contractor's August schedule shows the expected completion date for the 
base project as February 26, 2007. As discussed at the Subcommittee's 
July 14 hearing, AOC recognized some delays in its June 2005 schedule, 
which showed the base project's expected completion date as October 19, 
2006. Although AOC has not evaluated the contractor's August schedule, 
it does not believe that so much additional time will be needed. 
Furthermore, as discussed in the next section, AOC maintains that work 
could be accelerated to meet the September 15, 2006, target date. 

Project's Schedule, Including Possible Actions to Accelerate Work, 
Raises Management Concerns: 

According to our analysis of the CVC project's schedule, the base 
project is unlikely to be completed by the September 15, 2006, target 
date for several reasons. AOC believes that it could take actions to 
complete the project by then, but these actions could have negative as 
well as positive consequences. These and other schedule-related issues 
raise a number of management concerns. We have discussed actions with 
AOC officials that we believe are necessary to address problems with 
the schedule and our concerns. AOC generally agreed with our 
suggestions. 

Base Project's Construction Is Likely to Be Completed Later Than 
Scheduled for Several Reasons: 

For several reasons, we believe that the base project is more likely to 
be completed sometime in the spring or summer of 2007 than by September 
15, 2006: 

* As we have previously testified, AOC's sequence 2 contractor, 
Manhattan Construction Company, has continued to miss its planned dates 
for completing activities that we and AOC are tracking to assist the 
Subcommittee in measuring the project's progress. For example, as of 
September 8, the contractor had completed 7 of the 16 selected 
activities scheduled for completion before today's hearing (see app. 
II); however, none of the 7 activities was completed on time. 
Unforeseen site conditions, an equipment breakdown, delays in stone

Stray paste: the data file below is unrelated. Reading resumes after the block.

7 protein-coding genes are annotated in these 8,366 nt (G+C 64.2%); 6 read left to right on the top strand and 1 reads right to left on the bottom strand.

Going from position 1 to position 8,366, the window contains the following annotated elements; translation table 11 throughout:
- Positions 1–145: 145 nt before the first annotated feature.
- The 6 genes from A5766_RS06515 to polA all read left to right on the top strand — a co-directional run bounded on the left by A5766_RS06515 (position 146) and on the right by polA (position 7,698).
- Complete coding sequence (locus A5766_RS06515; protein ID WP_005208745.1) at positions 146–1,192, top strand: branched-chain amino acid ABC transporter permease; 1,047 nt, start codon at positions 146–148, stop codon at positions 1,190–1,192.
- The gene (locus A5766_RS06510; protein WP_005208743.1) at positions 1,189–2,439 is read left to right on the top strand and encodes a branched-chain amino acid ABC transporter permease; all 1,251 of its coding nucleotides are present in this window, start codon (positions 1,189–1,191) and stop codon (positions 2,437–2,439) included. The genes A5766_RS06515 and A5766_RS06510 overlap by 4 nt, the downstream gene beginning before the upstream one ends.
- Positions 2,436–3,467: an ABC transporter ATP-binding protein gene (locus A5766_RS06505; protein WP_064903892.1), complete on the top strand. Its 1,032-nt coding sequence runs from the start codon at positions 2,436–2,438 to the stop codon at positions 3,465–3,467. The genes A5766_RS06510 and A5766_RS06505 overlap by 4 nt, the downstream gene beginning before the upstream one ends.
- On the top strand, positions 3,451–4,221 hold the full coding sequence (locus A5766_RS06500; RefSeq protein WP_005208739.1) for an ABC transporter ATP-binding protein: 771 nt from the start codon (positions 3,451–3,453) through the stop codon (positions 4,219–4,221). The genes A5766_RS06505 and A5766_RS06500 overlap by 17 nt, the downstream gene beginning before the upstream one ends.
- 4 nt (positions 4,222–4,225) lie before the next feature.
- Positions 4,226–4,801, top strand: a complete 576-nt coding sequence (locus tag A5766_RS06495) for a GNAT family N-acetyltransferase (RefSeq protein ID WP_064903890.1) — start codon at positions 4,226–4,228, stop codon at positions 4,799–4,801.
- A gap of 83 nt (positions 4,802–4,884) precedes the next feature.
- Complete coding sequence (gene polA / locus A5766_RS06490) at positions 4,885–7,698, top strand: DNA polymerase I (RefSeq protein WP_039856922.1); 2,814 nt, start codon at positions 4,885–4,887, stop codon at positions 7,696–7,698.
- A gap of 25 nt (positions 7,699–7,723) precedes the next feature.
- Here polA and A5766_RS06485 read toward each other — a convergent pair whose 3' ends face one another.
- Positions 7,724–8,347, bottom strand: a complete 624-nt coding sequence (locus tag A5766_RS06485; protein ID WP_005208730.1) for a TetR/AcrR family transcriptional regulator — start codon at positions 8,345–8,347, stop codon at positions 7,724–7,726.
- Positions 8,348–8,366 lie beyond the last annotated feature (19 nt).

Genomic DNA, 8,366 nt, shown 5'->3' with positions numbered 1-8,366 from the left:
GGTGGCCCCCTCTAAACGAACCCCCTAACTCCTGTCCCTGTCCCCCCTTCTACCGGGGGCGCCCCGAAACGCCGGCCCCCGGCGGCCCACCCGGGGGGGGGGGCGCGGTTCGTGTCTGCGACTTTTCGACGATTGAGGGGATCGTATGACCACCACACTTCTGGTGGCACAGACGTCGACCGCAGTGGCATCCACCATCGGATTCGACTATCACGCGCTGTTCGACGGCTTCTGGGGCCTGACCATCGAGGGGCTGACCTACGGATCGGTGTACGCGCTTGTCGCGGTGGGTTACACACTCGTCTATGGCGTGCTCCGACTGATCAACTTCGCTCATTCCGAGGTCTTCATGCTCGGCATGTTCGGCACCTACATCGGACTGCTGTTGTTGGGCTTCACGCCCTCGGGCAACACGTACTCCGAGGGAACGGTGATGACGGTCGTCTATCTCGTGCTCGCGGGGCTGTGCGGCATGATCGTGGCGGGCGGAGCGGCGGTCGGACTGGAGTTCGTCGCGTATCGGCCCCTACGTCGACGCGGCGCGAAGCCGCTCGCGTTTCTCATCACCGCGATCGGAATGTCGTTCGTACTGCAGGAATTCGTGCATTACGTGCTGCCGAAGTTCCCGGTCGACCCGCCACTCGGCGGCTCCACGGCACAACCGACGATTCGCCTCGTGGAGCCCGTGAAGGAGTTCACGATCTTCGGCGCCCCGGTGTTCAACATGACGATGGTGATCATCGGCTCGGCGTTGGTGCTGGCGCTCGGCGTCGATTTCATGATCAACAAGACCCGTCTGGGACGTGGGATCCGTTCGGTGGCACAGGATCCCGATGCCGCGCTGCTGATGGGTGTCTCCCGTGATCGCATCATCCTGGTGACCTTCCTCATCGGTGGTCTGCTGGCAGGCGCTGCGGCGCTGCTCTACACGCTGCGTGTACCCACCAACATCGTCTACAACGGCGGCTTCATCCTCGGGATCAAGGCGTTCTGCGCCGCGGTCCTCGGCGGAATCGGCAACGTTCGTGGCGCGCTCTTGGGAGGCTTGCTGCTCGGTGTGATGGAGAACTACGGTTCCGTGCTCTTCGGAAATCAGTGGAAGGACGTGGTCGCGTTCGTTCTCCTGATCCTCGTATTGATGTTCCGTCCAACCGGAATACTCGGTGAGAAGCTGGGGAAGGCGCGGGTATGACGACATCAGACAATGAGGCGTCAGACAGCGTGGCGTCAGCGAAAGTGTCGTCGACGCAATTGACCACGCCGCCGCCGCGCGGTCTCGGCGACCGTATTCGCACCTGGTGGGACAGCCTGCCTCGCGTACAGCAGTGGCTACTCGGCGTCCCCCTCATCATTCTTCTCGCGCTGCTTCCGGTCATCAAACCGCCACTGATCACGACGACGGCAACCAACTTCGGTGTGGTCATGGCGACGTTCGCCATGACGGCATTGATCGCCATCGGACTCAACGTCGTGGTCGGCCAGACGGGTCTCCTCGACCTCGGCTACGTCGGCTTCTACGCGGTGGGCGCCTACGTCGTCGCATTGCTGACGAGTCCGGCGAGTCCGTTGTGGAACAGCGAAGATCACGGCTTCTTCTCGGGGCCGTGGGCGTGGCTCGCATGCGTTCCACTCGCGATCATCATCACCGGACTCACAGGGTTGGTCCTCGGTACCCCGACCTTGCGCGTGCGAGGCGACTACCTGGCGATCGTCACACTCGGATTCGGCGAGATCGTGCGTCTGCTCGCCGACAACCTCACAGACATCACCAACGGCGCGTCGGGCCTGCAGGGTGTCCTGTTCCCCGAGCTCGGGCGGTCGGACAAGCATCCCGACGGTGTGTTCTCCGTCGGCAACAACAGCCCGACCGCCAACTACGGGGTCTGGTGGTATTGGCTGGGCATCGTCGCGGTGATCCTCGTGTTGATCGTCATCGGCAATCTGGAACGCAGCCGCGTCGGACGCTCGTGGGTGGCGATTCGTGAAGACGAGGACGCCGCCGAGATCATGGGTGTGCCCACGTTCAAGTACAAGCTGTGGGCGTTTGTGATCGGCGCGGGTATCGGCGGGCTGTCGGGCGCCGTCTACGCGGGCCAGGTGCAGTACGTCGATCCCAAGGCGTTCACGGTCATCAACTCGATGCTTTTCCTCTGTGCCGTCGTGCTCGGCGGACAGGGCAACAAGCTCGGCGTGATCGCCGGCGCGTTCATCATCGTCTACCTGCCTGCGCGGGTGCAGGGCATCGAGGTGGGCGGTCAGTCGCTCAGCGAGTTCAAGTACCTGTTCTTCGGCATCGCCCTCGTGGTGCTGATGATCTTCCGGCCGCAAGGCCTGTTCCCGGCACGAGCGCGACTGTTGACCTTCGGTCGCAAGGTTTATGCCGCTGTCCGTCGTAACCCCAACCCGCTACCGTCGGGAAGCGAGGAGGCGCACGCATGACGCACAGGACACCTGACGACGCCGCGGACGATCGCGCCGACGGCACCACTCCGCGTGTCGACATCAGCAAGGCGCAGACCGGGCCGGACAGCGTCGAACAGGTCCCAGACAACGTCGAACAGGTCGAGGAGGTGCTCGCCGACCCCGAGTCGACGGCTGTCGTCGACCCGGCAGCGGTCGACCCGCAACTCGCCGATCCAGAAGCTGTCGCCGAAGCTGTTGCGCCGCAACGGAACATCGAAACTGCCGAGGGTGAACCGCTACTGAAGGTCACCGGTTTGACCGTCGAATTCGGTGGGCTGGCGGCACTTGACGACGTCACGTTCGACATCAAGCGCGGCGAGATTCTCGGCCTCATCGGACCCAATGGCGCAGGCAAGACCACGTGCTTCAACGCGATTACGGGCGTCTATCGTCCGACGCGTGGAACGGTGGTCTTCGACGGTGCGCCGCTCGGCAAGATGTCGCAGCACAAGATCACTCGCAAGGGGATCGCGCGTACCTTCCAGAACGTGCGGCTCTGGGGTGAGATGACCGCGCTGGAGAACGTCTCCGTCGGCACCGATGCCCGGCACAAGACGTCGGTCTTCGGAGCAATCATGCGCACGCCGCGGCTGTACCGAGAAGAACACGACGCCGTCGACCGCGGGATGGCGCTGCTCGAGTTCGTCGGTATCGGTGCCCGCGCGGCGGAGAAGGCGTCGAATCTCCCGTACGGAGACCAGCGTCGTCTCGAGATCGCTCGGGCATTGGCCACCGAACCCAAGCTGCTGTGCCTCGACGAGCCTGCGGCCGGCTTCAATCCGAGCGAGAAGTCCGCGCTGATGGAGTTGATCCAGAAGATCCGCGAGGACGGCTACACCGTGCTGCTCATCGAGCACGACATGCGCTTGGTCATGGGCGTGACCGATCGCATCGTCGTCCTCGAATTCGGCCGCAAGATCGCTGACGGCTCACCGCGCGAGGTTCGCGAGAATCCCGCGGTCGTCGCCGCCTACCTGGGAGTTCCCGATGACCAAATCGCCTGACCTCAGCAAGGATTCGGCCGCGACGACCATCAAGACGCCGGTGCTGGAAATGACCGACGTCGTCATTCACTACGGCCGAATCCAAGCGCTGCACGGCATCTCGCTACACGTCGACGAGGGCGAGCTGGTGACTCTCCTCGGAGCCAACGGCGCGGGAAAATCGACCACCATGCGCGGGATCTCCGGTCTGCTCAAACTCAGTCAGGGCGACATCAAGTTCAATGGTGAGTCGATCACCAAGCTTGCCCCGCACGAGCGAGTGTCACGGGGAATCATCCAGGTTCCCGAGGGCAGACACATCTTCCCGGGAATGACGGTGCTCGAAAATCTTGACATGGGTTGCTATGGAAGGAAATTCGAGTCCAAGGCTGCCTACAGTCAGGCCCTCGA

deliveries, and a shortage of stone masons for the interior stonework 
were among the reasons given for why the work was not completed on 
time.[Footnote 3] Our analysis of the sequence 2 contractor's 
production pace between November 2004 and July 2005 indicates that the 
base project's construction is unlikely to be finished by September 15, 
2006, if the contractor continues at the same pace or even accelerates 
the work somewhat. In fact, at the current or even a slightly 
accelerated pace, the base project would be completed several months 
after September 15, 2006. To finish the base project's construction by 
that date, our analysis shows that the sequence 2 contractor would have 
to recover 1 day for every 8 remaining days between July 2005 and 
September 2006 and could incur no further delays.[Footnote 4]

* We continue to believe that the durations scheduled for a number of 
sequence 2 activities are unrealistic. According to CVC project team 
managers and staff, several activities, such as constructing the 
utility tunnel; testing the fire protection system; testing, balancing, 
and commissioning the HVAC system; installing interior stonework; and 
finishing work in some areas are not likely to be completed as 
indicated in the July 2005 schedule. Some of these are among the 
activities whose durations we identified as optimistic in early 2004 
and that we and AOC's construction management contractor identified as 
contributing most to the project's schedule slippage in August 2005; 
these activities also served as the basis for our March 2004 
recommendation to AOC that it reassess its activity durations to see 
that they are realistic and achievable at the budgeted cost. Because 
AOC had not yet implemented this recommendation and these activities